War in the Balkans: Hopes for peace back on track

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A FRENZIED day of negotiations in Bonn between G8 foreign ministers last night ended tantalisingly close to a breakthrough on a speedy United Nations resolution setting up a peace-keeping force for Kosovo.

With agreement reached on 17 points, the talks broke off for the Russian delegation to consult with Moscow on three sticking points: overall authority of the UN to impose a settlement, references to a war-crimes tribunal, and the shape of the peace force to go in after a Serb withdrawal.

On each point differences were narrowing. "I am very pleased," the Foreign Secretary, Robin Cook, said. There was a "good prospect" that a virtually complete document could be finalised, ready to send to the UN in New York.

Last night the talks adjourned until today because the Russian Foreign Minister, Igor Ivanov, was awaiting instructions from Moscow. But the mood was confident that the resolution could be wrapped up when ministers reconvene in Cologne.

Early yesterday morning Nato had redoubled its bombing after talks failed between Nato and Serb generals in Kumanovo, Macedonia.

A Russian delegation official said Russia was insisting on a halt in bombing before it approves the resolution. China, like Russia, said Nato air strikes must stop before the accord can be brought before the UN Security Council. Both countries hold permanent seats on the Security Council and have veto power.

The European Union's Kosovo envoy, Martti Ahtisaari, was last night en route to Peking to win Chinese backing for the resolution. Despite the breakdown in military talks in Macedonia, Mr Ahtisaari told the US Secretary of State, Madeleine Albright, and the other foreign ministers that "Milosevic says he intends to go forward with the agreement", a US State Department spokesman said.

The draft resolution calls for a UN-supervised civil administration and a military force in which Nato's central role will be explicitly or implicitly recognised, complete with a single chain of command. The issue of a Russian zone in Kosovo, raising the question of partition, was not even brought up, diplomats said.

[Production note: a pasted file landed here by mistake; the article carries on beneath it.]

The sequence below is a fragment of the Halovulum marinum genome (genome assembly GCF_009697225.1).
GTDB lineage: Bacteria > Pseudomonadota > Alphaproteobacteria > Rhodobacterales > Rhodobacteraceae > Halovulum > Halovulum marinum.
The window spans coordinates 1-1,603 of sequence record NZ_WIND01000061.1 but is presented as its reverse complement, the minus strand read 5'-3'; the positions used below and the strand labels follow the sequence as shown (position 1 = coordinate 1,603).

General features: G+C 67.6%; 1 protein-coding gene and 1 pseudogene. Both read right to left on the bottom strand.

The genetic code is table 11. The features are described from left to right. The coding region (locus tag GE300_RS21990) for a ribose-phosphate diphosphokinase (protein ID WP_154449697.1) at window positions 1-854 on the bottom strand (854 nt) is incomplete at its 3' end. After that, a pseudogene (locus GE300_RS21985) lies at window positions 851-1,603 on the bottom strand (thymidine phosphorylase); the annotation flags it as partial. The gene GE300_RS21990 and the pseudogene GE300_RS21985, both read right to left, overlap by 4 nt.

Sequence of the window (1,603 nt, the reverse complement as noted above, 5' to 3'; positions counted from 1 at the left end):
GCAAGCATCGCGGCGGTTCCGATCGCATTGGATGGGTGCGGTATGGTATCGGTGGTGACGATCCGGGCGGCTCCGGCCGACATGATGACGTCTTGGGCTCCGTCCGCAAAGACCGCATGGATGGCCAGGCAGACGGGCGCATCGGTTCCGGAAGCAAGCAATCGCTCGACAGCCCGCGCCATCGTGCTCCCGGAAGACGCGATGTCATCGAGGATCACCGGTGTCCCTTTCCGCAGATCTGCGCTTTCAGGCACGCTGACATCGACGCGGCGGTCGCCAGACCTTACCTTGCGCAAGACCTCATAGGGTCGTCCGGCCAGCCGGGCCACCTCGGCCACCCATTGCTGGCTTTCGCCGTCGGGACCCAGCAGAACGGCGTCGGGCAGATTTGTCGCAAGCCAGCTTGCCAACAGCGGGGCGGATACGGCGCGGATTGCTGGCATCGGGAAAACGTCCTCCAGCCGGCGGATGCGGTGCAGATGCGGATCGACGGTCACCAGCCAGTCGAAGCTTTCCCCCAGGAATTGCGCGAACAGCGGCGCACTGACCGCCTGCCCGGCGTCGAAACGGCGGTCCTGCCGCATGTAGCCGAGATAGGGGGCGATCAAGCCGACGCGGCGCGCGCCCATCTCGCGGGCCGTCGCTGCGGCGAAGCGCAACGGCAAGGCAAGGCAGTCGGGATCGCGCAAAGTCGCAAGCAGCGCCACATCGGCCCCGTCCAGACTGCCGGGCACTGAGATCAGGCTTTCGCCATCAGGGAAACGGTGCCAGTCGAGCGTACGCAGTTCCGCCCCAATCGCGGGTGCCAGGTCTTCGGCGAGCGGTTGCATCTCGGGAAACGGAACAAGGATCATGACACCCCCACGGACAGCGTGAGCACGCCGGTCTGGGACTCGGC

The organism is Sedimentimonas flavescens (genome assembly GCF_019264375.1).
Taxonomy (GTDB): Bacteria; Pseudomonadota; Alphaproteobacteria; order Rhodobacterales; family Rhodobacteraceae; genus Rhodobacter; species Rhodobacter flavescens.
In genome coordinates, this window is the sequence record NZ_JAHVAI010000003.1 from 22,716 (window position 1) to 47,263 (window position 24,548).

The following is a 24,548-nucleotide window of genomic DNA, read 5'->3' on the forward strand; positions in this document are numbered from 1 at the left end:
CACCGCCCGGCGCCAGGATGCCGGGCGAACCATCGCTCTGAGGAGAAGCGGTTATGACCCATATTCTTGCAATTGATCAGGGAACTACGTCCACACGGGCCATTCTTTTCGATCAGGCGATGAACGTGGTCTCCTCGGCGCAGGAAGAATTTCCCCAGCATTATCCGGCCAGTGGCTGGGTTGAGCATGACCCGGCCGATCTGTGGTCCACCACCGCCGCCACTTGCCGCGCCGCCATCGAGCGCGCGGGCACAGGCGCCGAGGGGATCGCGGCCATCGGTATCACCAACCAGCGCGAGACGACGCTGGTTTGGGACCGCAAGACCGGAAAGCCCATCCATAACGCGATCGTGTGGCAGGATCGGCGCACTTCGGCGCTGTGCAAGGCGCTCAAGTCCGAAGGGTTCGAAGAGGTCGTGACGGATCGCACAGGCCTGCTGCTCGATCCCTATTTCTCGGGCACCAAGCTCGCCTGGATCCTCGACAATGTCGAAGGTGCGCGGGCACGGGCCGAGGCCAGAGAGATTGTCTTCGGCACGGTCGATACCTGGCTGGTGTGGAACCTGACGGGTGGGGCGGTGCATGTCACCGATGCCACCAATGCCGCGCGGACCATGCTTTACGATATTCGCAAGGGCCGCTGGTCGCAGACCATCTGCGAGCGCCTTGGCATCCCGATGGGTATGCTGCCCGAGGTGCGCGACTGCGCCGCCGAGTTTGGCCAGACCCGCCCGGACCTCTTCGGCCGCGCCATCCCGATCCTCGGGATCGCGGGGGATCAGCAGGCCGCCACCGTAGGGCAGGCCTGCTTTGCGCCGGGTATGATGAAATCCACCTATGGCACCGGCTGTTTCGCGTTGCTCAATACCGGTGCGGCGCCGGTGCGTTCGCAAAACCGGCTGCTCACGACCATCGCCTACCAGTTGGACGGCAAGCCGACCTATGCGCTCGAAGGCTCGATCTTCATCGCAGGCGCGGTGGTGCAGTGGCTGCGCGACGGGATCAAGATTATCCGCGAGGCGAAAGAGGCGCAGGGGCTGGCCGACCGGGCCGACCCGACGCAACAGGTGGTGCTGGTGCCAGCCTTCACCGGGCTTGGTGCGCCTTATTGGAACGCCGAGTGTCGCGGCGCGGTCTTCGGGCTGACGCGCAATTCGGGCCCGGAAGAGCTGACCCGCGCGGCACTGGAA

The Serbs say they are required to withdraw only to "peace-time" levels, or about 15,000, one US official said. The Nato allies, however, are demanding a total pullout, with a few hundred Serb troops permitted to return as a symbol of Serb sovereignty in the province.

If a G8 deal sticks, peace would have moved a decisive step closer. A diplomatic framework would be in place, and President Milosevic would have lost his chance of playing off Russians against the West in a last bid to wriggle out of his predicament.

There was a big stir in Bonn yesterday with the arrival of the Mr Ahtisaari, co-author of the plan accepted by Mr Milosevic last week. Mr Ahtisaari, who had earlier spoken with the Yugoslav President, urged the ministers to nail down a text swiftly. Mr Milosevic, he said, had assured him he intended to implement his undertakings.

The likely sequence of events to implement a settlement could start with dispatch of an agreed text to New York, followed by Yugoslav compliance in Kumanovo. Serb withdrawal would start, followed "almost simultaneously" by a bombing pause and a Security Council resolution, conceivably within 48 hours. Withdrawal would then be completed and K-For would move in.